Lecturer , International university of Africa
Case study of Sudanese national project for development of rural women
The research area is the economic empowerment of women and its effect in improving the income of families and in participation of women in community development ,the research will discusses the national and international agreements ,declarations ,mechanisms and constitution that deals with the right to women economic .the research will study the case of the Sudanese national project for empowerment of Sudanese rural women which emoluments by moonstruck of welfare affairs in partner with a non governmental organization named Sudanese women General union that spreader in all states of Sudan ,the research will discuses the lmpact of the project in families and societies ,positive and negative lmpact ,the opportunities and challenges of the project ,by field study ,meetings ,and filling questioner ,and data analysis to reach the results ,finall recommendations .
Abstract: Biogas can be used as main component towards energy scarcity. It is important to find out social and economic assessment of different commonly adopted biogas plants in deprived rural areas at domestic level. The study design was based on questionnaire, field visit, observation and manipulation in terms of change in energy usage, kind of benefits, incidence of disease, change in sanitation, gender empowerment and operational activities of biogas plant. The results of questionnaire showed that installation of biogas plant has resulted in economic, social and health improvements by reducing expenditure of fuel and fertilizer along with time saving and lessen cases of disease. Biogas plants were mostly installed in those houses that have higher number of family members ranged from 12 to 15. Saving on energy expenditure was 53.3% due to use of biogas. It appeared that 43% women were getting more benefits from biogas by saving 50% of their time which was previously used for collection of wood. Total monthly saving in term of socio-economic and health was 48$ by the use of biogas plant of single household. There was 25% reduction in respiratory ailment and cardiovascular disease due to the reduction in air pollution by the use biogas plant.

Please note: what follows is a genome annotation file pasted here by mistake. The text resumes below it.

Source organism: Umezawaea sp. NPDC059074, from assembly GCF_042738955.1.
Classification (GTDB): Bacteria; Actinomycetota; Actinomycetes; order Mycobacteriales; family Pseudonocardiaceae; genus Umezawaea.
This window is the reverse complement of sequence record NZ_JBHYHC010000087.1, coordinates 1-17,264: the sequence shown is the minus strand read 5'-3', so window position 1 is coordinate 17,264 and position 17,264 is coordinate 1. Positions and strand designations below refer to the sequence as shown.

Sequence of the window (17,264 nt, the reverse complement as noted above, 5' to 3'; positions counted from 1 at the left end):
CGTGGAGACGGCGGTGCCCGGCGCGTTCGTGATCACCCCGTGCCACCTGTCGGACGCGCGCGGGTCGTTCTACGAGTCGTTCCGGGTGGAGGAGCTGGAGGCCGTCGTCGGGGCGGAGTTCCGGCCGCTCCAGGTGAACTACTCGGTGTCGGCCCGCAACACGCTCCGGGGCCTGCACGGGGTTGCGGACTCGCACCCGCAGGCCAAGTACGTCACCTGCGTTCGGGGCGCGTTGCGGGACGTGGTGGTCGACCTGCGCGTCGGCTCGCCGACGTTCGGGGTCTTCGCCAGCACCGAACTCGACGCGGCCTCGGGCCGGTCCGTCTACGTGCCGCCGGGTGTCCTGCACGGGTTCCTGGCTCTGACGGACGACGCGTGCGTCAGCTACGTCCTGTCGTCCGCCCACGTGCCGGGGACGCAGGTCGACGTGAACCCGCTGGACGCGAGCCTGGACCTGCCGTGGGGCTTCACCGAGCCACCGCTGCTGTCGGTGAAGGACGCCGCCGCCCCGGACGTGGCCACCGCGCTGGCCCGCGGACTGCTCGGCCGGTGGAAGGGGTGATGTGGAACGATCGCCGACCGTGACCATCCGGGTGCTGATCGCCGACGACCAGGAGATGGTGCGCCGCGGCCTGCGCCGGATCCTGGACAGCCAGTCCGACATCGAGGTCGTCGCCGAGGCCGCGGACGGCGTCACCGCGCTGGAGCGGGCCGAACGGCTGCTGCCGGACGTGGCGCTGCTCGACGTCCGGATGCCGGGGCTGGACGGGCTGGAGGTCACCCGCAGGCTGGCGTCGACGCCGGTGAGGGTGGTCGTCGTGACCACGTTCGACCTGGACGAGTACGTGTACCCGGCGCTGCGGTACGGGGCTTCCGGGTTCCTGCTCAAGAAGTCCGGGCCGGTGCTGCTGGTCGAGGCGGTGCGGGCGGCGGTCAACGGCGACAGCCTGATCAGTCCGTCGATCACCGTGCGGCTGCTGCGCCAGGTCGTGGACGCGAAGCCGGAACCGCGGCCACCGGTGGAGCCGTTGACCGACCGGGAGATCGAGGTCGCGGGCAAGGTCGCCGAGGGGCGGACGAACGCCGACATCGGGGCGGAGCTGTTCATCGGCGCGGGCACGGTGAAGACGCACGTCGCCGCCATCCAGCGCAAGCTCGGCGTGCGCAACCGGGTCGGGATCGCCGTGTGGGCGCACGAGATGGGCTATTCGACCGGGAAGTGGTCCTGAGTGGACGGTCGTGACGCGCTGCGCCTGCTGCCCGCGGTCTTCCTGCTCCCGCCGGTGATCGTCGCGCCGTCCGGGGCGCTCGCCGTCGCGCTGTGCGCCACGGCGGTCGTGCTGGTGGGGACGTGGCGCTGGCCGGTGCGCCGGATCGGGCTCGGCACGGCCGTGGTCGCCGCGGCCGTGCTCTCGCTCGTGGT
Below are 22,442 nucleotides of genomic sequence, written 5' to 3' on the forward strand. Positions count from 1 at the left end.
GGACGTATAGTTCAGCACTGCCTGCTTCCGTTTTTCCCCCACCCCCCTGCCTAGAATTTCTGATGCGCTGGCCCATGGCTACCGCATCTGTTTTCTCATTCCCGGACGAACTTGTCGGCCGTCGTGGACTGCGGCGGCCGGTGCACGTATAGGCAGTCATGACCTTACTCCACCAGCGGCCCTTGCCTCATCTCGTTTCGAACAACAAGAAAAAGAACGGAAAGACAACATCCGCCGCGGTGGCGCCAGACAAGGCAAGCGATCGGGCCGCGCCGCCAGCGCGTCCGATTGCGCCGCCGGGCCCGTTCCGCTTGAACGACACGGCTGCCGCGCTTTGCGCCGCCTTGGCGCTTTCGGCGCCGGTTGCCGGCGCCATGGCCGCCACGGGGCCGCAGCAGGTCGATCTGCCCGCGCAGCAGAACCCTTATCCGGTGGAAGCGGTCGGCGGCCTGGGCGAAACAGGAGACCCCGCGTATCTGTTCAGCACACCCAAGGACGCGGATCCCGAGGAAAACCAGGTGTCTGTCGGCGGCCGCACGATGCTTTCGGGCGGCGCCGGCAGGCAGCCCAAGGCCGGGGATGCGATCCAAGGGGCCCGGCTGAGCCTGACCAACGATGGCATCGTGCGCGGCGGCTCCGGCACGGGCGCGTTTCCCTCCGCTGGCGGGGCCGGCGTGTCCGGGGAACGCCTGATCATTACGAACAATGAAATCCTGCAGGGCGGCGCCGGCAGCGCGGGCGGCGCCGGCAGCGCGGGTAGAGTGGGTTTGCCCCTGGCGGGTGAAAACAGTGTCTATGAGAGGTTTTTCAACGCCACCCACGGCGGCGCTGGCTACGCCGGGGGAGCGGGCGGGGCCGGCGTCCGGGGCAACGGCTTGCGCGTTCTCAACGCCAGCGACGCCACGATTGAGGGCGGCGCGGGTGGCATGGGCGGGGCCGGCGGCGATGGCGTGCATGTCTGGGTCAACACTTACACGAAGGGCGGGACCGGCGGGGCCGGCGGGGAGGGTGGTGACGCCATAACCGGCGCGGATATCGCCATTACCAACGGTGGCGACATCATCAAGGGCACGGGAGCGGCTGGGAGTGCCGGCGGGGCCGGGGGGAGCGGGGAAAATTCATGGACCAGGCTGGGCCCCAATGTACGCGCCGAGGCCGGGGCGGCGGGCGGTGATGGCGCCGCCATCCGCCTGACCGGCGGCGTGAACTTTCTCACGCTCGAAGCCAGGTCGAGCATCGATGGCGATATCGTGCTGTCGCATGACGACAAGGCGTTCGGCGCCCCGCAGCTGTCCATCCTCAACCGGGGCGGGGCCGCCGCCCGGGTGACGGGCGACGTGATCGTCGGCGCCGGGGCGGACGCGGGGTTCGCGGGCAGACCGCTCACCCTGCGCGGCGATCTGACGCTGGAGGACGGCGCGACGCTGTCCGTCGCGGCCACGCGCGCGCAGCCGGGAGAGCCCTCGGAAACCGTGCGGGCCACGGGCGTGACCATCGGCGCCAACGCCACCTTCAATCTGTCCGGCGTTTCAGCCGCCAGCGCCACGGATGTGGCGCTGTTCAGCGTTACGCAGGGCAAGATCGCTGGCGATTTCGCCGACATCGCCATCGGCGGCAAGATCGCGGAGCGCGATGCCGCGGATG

Pub.: 20 Feb '17, Pinned: 06 Sep '17
Abstract: Most interventions promoting women's empowerment focus on the economic dimension. Economic improvement is supposed to lead automatically to improvements in other dimensions. To test this assumption, we collected data from 508 women working in women groups in Addis Ababa. Besides the economic dimension, five other dimensions of empowerment were studied (familial, legal, psychological, political and socio-cultural). Findings show that the relationships between these six dimensions of empowerment are weak and that the psychological dimension is most central. The economic dimension is hardly connected to other dimensions. Hence, a broad package of interventions seems needed to achieve empowerment in all respects. Copyright © 2017 John Wiley & Sons, Ltd.
Pub.: 20 Feb '17, Pinned: 06 Sep '17
Abstract: Family agriculture is a fundamental pillar in the construction of agroecological agri-food alternatives fostering processes of sustainable rural development where social equity represents a central aspect. Despite agroecology’s critical openness, this area has not yet incorporated an explicit gender approach allowing an appropriate problematization and analysis of the cultural inequalities of gender relations in agriculture, women’s empowerment processes and their nexus with sustainability. This work presents an organized proposal of indicators to approach and analyze the degree of peasant women’s equity and empowerment within a wide sustainability framework. After a thorough bibliographical review, 34 equity and empowerment indicators were identified and organized into six basic theoretical dimensions. Following the collection of empirical data (from 20 cacao-producing families), the indicators were analyzed and reorganized on the basis of hierarchical cluster analysis and explanatory interdependence into a new set of six empirical dimensions: (1) access to resources, education and social participation; (2) economic-personal autonomy and self-esteem; (3) gender gaps (labor rights, health, work and physical violence); (4) techno-productive decision-making and remunerated work; (5) land ownership and mobility; and (6) diversification of responsibilities and social and feminist awareness. Additionally, a case study is presented that analyzes equity and empowerment in the lives of two rural cacao-producing peasant women in Ecuador.
Pub.: 25 Nov '16, Pinned: 06 Sep '17
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